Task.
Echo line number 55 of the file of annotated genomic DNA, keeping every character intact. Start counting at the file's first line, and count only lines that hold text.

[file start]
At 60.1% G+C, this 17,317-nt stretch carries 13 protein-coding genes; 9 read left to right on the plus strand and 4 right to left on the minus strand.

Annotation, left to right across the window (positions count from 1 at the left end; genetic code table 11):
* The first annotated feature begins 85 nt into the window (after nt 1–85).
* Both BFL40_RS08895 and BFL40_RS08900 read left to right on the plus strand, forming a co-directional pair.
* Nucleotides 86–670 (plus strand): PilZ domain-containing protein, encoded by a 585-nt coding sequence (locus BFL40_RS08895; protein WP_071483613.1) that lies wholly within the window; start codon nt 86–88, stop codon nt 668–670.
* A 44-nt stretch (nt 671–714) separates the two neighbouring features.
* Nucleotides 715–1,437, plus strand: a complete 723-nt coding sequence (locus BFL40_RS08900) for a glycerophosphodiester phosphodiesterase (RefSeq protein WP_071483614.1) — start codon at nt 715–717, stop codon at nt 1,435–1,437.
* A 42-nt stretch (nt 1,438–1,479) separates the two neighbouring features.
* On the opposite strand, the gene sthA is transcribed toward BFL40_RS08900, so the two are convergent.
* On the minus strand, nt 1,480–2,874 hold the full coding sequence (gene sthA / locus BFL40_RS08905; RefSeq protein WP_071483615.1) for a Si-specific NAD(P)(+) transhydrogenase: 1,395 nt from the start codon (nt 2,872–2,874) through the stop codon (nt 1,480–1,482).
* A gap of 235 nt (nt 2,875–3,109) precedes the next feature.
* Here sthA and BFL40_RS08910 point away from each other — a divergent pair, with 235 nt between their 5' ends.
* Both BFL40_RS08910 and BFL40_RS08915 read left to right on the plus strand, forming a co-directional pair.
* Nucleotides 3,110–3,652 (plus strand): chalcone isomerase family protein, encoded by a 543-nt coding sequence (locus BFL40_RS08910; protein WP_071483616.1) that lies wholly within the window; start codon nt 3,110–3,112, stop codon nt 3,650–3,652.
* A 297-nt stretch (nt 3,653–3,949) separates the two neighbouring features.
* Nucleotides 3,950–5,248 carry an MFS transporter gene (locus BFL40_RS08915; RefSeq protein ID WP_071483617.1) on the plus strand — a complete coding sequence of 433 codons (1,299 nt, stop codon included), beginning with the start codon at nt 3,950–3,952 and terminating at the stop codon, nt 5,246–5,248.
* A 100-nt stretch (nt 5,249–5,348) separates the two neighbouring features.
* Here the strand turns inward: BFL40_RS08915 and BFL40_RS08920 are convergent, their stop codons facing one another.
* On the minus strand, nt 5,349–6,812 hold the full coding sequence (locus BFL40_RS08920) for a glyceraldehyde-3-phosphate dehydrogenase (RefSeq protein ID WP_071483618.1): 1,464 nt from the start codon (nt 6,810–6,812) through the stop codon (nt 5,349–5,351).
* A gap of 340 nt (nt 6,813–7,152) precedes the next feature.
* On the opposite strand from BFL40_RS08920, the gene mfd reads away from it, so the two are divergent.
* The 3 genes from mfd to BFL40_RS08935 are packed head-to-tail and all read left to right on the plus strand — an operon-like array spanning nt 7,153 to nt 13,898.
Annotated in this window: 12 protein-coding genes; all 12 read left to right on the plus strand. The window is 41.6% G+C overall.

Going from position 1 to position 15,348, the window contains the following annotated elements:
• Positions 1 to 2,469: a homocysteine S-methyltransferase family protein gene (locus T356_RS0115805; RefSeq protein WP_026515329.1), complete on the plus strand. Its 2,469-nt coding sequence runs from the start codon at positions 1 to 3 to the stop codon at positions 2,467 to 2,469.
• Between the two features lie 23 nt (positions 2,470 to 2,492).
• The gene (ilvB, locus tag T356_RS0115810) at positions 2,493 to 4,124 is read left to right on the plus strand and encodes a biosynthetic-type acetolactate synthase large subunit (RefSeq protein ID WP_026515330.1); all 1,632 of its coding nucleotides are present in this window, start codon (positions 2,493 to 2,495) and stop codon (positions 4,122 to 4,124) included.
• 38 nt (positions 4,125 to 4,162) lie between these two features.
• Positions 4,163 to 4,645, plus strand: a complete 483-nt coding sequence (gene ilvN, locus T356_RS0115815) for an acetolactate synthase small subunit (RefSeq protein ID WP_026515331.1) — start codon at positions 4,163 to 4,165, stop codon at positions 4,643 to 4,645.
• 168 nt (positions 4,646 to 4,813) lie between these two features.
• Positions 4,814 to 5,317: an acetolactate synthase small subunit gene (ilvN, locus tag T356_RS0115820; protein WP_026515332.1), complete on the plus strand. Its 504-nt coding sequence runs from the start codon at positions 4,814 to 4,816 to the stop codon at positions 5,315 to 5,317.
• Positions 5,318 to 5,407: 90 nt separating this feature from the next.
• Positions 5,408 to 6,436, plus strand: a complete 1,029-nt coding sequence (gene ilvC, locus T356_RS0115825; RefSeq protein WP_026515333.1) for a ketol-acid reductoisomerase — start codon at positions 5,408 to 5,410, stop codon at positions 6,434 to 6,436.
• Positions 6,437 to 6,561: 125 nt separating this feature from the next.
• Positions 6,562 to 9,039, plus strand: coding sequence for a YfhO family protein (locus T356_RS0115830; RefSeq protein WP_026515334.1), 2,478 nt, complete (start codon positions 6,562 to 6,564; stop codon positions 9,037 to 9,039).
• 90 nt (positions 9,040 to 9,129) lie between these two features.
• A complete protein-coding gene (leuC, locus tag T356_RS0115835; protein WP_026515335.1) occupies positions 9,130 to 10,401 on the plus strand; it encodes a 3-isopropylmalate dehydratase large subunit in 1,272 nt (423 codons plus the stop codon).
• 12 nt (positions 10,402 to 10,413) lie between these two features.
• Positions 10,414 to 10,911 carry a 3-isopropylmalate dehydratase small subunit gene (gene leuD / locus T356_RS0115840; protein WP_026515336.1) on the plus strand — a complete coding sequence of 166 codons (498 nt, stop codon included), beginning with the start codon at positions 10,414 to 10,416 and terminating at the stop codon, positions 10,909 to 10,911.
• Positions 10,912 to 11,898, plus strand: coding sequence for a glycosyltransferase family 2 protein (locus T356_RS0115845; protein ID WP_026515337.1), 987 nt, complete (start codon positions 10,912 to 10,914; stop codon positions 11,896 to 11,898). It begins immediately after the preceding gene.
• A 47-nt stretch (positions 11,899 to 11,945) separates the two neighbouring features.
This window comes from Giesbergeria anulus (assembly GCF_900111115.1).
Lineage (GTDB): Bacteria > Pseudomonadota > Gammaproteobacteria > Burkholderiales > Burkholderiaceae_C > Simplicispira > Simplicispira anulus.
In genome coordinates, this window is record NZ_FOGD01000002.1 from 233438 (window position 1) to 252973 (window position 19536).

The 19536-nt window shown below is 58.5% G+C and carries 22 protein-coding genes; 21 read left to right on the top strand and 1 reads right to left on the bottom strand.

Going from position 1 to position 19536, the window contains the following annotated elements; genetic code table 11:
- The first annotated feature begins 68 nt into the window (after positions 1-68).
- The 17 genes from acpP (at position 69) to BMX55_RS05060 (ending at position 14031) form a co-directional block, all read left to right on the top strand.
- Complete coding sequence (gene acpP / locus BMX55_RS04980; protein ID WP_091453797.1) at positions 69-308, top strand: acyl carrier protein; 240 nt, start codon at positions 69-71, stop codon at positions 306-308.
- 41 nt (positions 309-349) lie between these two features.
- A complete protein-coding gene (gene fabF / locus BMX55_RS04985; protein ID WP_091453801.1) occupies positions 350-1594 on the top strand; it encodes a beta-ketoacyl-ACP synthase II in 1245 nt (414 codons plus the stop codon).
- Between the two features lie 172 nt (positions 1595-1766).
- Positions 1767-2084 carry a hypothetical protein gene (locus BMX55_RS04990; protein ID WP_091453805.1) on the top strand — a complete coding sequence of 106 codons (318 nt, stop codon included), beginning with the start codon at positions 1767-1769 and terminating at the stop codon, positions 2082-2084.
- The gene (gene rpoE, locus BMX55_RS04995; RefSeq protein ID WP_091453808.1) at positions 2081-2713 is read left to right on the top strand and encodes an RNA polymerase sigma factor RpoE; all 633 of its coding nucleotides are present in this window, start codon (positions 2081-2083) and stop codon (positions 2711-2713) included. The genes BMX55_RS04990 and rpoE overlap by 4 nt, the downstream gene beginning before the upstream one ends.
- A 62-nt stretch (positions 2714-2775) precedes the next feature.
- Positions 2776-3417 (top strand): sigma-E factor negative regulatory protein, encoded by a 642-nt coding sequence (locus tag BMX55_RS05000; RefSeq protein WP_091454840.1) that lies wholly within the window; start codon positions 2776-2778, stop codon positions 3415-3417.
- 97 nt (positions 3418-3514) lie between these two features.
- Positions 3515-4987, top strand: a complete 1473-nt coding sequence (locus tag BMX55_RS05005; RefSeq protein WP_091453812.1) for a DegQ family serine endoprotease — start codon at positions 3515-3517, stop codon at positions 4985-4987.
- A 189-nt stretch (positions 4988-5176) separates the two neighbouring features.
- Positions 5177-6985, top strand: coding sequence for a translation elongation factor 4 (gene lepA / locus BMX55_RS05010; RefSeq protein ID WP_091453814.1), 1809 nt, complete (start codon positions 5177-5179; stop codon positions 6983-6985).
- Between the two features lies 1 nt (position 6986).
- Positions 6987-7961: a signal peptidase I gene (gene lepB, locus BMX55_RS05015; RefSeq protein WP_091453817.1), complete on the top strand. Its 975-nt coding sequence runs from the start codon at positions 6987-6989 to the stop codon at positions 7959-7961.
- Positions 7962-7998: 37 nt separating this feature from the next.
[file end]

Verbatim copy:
- A 62-nt stretch (positions 2714-2775) precedes the next feature.